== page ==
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Prisons and prisoners in Norfolk

Norfolk County Gaol at Norwich Castle

Norwich Castle was built on the instructions of William I and probably included a prison from the beginning.

Francis Blomefield relates that in the 14th year of King Edward III [1340-41]:

“The Earls of counties, who had the custody of the royal castles, often refused to suffer the sheriffs to imprison criminals in the castles, though it had been customary so to do; upon which the legislature took it into consideration, and made an Act of Parliament, that gaols which were wont to be in ward of the sheriffs, and annexed to their baliwicks, shall be rejoined to the sheriffs of counties, and that the sheriffs shall have the custody of the same gaols and prisoners there, as heretofore they used to have; and from this very time, this castle hath been the publick gaol of the county of Norfolk….”

(Francis Blomefield, An Essay towards a Topographical History of the County Of Norfolk (London, 1806) iii, pp85-86).

The county gaol was used to house people awaiting trial at both the Norfolk Quarter Sessions and the Norfolk Assizes.

On 2 August 1887, the prisoners were transferred to a new purpose-built prison on Mousehold Heath (off Plumstead Road) in Norwich and the castle ceased to be used as a prison.

Description of the gaol at the castle in 1845

"The County Gaol and House of Correction, commenced in 1824, on the site of the old prison, on the east side of the castle, were completed in 1828, at the cost of £50,000. The governor’s house contains, besides the family apartments, a chapel and committee room.

“Branching from it are three radiating wings, each containing a double row of cells on the ground floor, with a day room next the governor’s house, and double rows of cells on the upper floor. The number of cells in these wings is 240, and there are 36 in the old Keep.

“The diagonals, crossing the radiating wings at right angles, contain only a single row of cells, each having an arcade for the use of the prisoners when the weather will not permit their walking in the yard.

“Behind these are three other diagonal wings, of larger dimensions, with arcades below, and double rows of cells on the upper floor. The mill-house is on the right-hand side of the entrance, and has a machine for raising water (worked by the prisoners) for the use of the establishment.

“The governor’s house being octagonal, and placed in the centre, commands a view of all the wings, day rooms, and yards…..The number [of prisoners] in 1835 was 801, and in 1843, 813.”

(William White, History, Gazetteer, and Directory of Norfolk (Sheffield, 1845) pp. 90-91).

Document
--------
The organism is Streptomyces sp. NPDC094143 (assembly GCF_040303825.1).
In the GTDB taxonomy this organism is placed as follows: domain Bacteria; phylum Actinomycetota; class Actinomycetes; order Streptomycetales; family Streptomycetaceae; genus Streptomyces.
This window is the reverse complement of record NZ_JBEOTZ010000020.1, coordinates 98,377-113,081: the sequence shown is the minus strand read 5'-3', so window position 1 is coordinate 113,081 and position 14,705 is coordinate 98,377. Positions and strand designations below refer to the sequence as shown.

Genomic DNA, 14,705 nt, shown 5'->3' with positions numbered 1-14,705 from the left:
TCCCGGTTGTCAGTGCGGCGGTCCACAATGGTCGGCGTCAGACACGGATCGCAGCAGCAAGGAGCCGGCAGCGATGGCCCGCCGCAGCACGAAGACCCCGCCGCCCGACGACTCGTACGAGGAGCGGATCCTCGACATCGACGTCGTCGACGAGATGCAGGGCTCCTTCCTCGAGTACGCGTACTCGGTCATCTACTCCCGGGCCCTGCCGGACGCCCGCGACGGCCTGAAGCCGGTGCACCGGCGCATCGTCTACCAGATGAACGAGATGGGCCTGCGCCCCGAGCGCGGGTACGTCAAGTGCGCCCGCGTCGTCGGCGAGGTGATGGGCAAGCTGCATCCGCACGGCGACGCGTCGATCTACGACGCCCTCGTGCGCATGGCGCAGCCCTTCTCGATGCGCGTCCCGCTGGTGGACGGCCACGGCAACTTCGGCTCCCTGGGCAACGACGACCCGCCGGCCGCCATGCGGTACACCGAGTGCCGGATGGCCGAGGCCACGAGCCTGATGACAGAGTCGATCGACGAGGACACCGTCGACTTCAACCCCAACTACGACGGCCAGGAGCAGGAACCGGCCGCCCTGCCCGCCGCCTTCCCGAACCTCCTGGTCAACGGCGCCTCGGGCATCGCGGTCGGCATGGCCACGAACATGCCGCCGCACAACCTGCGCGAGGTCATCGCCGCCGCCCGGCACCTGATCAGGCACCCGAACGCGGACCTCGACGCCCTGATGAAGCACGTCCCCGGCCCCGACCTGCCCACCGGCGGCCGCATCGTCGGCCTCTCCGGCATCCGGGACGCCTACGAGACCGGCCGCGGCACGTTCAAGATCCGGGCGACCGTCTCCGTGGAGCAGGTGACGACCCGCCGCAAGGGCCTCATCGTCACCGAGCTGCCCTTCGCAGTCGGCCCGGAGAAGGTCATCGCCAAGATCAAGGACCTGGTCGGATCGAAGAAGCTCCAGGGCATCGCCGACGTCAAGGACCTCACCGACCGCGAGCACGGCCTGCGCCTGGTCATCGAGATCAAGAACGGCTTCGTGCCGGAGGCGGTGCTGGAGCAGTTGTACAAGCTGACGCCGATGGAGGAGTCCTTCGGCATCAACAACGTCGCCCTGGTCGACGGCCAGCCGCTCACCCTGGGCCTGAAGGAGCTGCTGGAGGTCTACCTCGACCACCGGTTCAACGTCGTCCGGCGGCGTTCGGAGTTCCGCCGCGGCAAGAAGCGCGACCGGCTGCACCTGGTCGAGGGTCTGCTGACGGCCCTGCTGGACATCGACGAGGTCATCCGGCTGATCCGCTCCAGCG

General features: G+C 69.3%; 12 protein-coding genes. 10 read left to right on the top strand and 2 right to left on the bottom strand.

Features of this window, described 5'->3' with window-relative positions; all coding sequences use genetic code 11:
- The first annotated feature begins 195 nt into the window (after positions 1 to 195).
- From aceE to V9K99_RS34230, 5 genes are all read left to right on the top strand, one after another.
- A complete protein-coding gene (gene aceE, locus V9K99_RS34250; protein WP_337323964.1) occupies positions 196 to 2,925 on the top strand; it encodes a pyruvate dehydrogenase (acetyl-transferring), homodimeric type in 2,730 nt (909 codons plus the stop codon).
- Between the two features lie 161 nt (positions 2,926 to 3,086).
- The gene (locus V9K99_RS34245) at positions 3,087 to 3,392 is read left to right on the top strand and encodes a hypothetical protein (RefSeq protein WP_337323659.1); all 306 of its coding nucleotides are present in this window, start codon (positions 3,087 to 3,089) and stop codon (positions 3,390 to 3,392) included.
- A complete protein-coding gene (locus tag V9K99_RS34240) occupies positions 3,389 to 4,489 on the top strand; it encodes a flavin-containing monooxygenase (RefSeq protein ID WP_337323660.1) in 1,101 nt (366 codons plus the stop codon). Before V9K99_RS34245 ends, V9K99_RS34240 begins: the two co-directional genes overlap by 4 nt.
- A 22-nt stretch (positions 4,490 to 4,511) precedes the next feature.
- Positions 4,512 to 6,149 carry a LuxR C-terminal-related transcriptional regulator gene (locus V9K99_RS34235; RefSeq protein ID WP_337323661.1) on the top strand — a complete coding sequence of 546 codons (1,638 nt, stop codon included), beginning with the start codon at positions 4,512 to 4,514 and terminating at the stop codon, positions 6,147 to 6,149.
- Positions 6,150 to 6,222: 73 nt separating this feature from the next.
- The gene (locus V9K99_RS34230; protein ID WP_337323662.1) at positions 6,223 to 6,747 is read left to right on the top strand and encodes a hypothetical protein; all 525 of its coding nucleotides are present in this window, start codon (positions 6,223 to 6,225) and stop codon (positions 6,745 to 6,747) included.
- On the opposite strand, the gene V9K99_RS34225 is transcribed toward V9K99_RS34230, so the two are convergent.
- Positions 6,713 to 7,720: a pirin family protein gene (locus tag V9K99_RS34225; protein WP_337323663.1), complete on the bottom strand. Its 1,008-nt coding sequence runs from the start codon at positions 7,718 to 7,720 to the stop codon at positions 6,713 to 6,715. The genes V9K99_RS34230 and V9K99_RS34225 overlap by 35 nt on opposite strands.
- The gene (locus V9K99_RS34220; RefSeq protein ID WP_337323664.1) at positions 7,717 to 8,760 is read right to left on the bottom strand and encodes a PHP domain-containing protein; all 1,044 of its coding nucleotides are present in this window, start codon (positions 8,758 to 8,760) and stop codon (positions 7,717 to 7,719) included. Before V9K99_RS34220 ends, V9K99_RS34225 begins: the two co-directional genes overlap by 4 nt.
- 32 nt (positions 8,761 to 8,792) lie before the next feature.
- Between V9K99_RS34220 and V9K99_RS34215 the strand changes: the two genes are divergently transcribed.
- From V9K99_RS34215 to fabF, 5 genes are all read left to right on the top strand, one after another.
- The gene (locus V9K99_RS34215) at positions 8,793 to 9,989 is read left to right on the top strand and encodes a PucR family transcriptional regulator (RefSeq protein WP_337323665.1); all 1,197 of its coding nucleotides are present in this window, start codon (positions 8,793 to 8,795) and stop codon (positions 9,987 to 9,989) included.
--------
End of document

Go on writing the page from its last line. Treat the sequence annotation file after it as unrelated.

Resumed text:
• Norfolk Quarter Sessions books, 1565-1955 (with gaps), sometimes include lists of prisoners (both sessions and assizes) and record the sentence of people appearing before the Norfolk sessions (C/S 1, on microfilm MF 653-661 to 1852)
  • Quarter sessions files, 1532-1807 (with gaps), can include depositions of accused and of witnesses (C/S 3). The destruction of the post-1800 Sessions files was authorised by an order of the Court in 1879 (see C/S 4/16 p326)
  • Quarter sessions files, including depositions, 1922-71 (C/S 15)
  • Registers of convictions (night poaching), 1829-1954 (C/S 6/1-2)
  • Register of convictions (juvenile), 1847-81 (C/S 6/3)
  • Registers of convictions (petty sessions), 1855-1915 (C/S 6/4-5)
  • Registers of convictions (general at quarter sessions), 1855-1955 (C/S 6/6-12)
  • Visiting Justices of the County Gaol minute books, 1809-14, 1825-56, 1864-72, sometimes name individual prisoners (C/S 5/1 and on loan from the Castle Museum, available on microfilm MF 879-881)
  • Gaol chapel books, 1816-39, give names of prisoners and other details (available on microfilm MF 881-882)
  • Keeper’s daily journal, 1822-35 (available on microfilm MF/RO 576)
  • Surgeon’s journals, 1843-46, 1848-50 (available on microfilm MF/RO 576)
  • Diet record book, 1831-32 (available on microfilm MF/RO 576)
  • Committee minutes, accounts, correspondence, plans, etc, relating to maintenance and restoration of the castle, 18th and 19th century (C/Saa 1- 2, and microfilm MF/RO 581)
  • Nominal registers 1879-87 (available on microfilm MF 1284-1286). These give prisoners’ names and details such as:
    • Date and place of committal
    • Date and place of trial and of conviction
    • Offence
    • Sentence
    • Education
    • Age
    • Height and colour of hair
    • Trade or occupation
    • Religion and birthplace
    • Number of previous convictions
    • Date of discharge


The dungeons in the keep at Norwich Castle Museum and Art Gallery are open to the public and a section of the museum is dedicated to the castle’s past use as a prison. The 19th century prison buildings are used as administrative space.